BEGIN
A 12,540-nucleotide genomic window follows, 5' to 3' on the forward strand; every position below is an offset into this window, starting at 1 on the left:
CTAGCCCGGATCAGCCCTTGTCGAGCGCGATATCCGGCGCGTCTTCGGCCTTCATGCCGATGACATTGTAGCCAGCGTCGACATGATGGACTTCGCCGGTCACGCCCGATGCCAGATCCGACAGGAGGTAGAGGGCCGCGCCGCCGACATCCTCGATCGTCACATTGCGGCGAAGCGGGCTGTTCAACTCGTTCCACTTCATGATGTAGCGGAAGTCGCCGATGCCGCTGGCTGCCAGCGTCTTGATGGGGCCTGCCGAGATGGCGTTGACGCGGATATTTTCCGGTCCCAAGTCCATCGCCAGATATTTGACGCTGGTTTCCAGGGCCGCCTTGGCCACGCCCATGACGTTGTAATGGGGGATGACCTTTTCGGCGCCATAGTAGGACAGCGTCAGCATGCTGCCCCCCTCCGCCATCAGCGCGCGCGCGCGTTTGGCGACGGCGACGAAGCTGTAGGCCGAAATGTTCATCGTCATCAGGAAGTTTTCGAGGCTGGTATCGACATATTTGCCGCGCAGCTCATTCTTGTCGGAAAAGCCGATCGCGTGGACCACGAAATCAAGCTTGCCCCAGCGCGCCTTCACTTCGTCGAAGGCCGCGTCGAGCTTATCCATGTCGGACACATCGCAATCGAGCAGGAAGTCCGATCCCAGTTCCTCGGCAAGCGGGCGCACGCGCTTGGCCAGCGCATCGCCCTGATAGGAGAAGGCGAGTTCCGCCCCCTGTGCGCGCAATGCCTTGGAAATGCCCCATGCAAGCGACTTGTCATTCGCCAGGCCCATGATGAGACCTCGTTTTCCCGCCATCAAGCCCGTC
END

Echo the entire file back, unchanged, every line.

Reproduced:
A 12,540-nucleotide genomic window follows, 5' to 3' on the forward strand; every position below is an offset into this window, starting at 1 on the left:
CTAGCCCGGATCAGCCCTTGTCGAGCGCGATATCCGGCGCGTCTTCGGCCTTCATGCCGATGACATTGTAGCCAGCGTCGACATGATGGACTTCGCCGGTCACGCCCGATGCCAGATCCGACAGGAGGTAGAGGGCCGCGCCGCCGACATCCTCGATCGTCACATTGCGGCGAAGCGGGCTGTTCAACTCGTTCCACTTCATGATGTAGCGGAAGTCGCCGATGCCGCTGGCTGCCAGCGTCTTGATGGGGCCTGCCGAGATGGCGTTGACGCGGATATTTTCCGGTCCCAAGTCCATCGCCAGATATTTGACGCTGGTTTCCAGGGCCGCCTTGGCCACGCCCATGACGTTGTAATGGGGGATGACCTTTTCGGCGCCATAGTAGGACAGCGTCAGCATGCTGCCCCCCTCCGCCATCAGCGCGCGCGCGCGTTTGGCGACGGCGACGAAGCTGTAGGCCGAAATGTTCATCGTCATCAGGAAGTTTTCGAGGCTGGTATCGACATATTTGCCGCGCAGCTCATTCTTGTCGGAAAAGCCGATCGCGTGGACCACGAAATCAAGCTTGCCCCAGCGCGCCTTCACTTCGTCGAAGGCCGCGTCGAGCTTATCCATGTCGGACACATCGCAATCGAGCAGGAAGTCCGATCCCAGTTCCTCGGCAAGCGGGCGCACGCGCTTGGCCAGCGCATCGCCCTGATAGGAGAAGGCGAGTTCCGCCCCCTGTGCGCGCAATGCCTTGGAAATGCCCCATGCAAGCGACTTGTCATTCGCCAGGCCCATGATGAGACCTCGTTTTCCCGCCATCAAGCCCGTC